Sunday 17 July 2016

Thought Picnic: The reality beyond the augmented

Another life of games
Some events just overtake the newswires in a way that you wonder what is going on. One such issue within the week of the morass of #Brexit with the Tories squaring up and the Labour Party falling apart, terrorist attacks and any other bad news was something called Pokémon Go.
By definition and I refer to Wikipedia, Pokémon Go is a free-to-play location-based augmented reality mobile game developed by Niantic and published by The Pokémon Company. It utilises GPS and the camera of compatible devices to capture superimposed Pokémon characters in different locations.
What has made it big news is the uptake of the game that has exceeded the records of other kinds of mobile telephony games in such a short timeframe.
Now, the only mobile telephony game I play is Sudoku, yet, I wonder about computer-based neologisms like 'gamer', indicating a person who plays games. Though I have also come across ‘gaymer’, apparently, a gay person who plays computer games. I am not a fan of neologisms that change nouns into verbs or convert activities into nouns.
Realities abound
However, this is a digression because I read an article in the Time Magazine where Matt Vella writing for the Technology section analysed the Pokémon craze within the context of augmented reality. The Pokémon Fad Shows the Unnerving Future of Augmenting Reality [Yahoo! Tech], in the closing paragraph, he said, “The fundamental question AR (Augmented Reality) will ask of us will likely be: How do you coexist in a world where people literally see things you cannot?
Maybe Augmented Reality presents this alternative world, but there is a more present world that we coexist in but dismiss, the one where you literally see things that others cannot. I have seen things that others could not and that terrified the hell out of me, besides having heard things that others could not too.
A vivid imagination
I wrote about an episode where a discussion between my aunt and our house boy covered bizarre stories of the paranormal, to my fertile and impressionable young mind of 10, I found that I had enough of a vivid imagination to bring these thoughts into my reality. That night, my parents having guests, I cleared the table and took the dishes to the kitchen.
As I laid them there, I was scolded and told to take them to the washing area in the unlit backyard whereupon in the dark there appeared a tall red-chested fiery beast, I thought I had seen the devil and I let out a terrifying scream. Everyone came running out to see what the tumult was, whatever I told them, they dismissed as I trembled, so completely shaken and eventually went to bed.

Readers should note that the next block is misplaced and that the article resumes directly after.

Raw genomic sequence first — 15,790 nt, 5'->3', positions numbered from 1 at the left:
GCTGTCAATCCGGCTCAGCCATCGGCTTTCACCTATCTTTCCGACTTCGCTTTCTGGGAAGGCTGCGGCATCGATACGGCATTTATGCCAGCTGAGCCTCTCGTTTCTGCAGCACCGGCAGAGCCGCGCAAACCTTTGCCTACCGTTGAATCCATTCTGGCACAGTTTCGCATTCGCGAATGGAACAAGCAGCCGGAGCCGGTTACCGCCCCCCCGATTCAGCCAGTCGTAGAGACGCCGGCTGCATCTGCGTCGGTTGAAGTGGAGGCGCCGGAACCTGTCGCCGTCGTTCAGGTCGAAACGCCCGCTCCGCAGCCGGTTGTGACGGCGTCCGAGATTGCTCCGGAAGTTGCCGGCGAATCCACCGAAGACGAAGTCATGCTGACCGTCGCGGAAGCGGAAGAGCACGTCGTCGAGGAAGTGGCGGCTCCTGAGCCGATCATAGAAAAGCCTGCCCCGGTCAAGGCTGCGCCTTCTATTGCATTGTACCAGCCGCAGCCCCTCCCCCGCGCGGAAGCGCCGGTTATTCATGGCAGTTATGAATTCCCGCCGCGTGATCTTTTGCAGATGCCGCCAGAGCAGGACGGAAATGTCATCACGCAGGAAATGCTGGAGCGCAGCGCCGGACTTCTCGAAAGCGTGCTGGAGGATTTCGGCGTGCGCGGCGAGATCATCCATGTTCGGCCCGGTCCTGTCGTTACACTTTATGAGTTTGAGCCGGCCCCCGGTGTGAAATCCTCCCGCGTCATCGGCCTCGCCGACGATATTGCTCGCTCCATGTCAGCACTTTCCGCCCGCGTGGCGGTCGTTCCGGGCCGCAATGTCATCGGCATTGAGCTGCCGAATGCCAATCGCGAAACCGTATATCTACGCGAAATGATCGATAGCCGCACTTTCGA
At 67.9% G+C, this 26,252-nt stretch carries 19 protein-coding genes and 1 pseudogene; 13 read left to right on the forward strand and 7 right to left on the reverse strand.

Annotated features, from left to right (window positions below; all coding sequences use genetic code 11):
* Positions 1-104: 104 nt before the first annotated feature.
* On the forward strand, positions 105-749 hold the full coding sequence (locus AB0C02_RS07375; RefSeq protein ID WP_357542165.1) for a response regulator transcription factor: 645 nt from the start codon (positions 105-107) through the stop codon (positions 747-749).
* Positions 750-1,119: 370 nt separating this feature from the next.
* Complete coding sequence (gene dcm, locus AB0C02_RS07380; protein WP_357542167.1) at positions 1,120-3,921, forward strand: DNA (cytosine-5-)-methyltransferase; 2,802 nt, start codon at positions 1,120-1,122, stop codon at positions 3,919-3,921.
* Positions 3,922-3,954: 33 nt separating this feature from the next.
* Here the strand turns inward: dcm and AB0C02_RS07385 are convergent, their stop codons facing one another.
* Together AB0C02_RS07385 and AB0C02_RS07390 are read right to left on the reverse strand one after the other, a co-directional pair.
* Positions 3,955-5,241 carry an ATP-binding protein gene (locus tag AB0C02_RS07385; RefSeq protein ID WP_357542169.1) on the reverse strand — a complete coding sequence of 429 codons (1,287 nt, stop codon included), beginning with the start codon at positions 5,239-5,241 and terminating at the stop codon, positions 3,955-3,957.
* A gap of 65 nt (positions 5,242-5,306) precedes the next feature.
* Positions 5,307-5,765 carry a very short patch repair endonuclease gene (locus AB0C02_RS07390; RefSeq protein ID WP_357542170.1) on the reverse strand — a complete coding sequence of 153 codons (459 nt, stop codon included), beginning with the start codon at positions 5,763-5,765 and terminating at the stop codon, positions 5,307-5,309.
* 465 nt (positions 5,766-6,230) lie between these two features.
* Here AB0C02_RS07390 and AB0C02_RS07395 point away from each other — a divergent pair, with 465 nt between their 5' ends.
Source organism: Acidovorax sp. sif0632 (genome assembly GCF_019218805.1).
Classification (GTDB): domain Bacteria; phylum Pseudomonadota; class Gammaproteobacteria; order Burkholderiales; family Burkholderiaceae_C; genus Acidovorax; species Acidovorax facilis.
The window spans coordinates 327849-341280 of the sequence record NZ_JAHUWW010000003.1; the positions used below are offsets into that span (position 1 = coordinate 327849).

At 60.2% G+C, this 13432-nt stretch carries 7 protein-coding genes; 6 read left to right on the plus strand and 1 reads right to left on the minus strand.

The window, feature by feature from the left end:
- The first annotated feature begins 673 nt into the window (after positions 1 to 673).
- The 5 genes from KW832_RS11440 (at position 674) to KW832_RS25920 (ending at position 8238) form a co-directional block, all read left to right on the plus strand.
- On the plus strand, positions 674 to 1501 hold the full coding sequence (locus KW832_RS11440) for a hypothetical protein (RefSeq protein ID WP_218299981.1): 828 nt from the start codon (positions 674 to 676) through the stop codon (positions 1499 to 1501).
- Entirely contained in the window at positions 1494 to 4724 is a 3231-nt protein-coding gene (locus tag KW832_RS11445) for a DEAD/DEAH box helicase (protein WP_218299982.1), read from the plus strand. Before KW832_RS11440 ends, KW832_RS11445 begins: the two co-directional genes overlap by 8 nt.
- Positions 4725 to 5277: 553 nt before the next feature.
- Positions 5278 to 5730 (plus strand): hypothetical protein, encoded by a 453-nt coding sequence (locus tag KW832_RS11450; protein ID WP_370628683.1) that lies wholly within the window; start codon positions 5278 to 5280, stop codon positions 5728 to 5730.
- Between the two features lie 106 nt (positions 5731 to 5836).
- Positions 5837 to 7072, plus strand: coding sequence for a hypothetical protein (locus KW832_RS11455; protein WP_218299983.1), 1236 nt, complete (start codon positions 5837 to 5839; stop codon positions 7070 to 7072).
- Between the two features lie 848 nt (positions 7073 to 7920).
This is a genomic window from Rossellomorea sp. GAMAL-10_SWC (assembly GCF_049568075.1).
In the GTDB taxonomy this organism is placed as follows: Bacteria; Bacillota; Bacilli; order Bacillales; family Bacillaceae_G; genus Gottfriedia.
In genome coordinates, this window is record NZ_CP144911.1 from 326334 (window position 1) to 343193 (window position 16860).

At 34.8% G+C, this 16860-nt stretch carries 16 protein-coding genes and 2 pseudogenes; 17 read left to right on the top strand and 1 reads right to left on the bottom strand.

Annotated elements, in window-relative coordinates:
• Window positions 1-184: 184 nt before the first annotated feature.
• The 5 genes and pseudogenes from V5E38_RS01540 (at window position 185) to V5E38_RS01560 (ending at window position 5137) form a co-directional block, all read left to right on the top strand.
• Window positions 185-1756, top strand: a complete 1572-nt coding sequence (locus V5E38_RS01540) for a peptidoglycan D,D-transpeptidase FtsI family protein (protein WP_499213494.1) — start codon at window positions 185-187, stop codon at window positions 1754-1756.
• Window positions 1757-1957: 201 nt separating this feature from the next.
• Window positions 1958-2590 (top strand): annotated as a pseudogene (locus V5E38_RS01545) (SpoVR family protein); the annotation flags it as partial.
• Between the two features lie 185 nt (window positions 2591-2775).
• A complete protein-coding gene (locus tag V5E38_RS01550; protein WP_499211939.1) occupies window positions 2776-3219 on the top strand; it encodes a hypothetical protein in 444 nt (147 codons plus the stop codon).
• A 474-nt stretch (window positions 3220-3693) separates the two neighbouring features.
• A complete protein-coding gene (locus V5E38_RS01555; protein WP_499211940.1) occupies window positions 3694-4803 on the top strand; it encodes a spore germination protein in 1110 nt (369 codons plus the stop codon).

A terrifying reality
I woke up in the middle of the night, sandwiched between two friends in bed when I heard two words, “Pufau! Pufau!”, this is the first time I have written the words, I do not know what they mean, but I always have goose bumps remembering this. Again, that terrifying scream, a dismissive father and a concerned mother came out to comfort.
As my father returned to bed and I sat in the living room with my mother, this beastly creature appeared again to me and I was the only one to see it and thankfully, that was the very last time I saw it, but that night was the beginning of a life-changing experience and the crash course lesson in the power of fear and terror.
Don’t dismiss it
Yes, children also sometimes see, hear, feel or experience things that others cannot, but not just children, it can happen to anyone and that episode is by terms their reality, a reality pooh-poohed, dismissed, rubbished or ignored. The child left bereft of comfort and support in what is a rather grave situation, life for that child can be hard.
This is not augmented reality, but an existential threat to mental health, the consequences of which can definitely be life-changing especially to outlook and confidence.
I know, the need to understand and empathise, the need to make some allowances for realities in the lives of others we may not understand or perceive, yet, the senses of the affected are heightened and besieged with stimuli that only they can respond to and describe in terrifying detail.
Dismissing the personal evidence will not eradicate the situation, it would rather accentuate the isolated circumstance that person is in. In such settings, help is needed and professional help at that.

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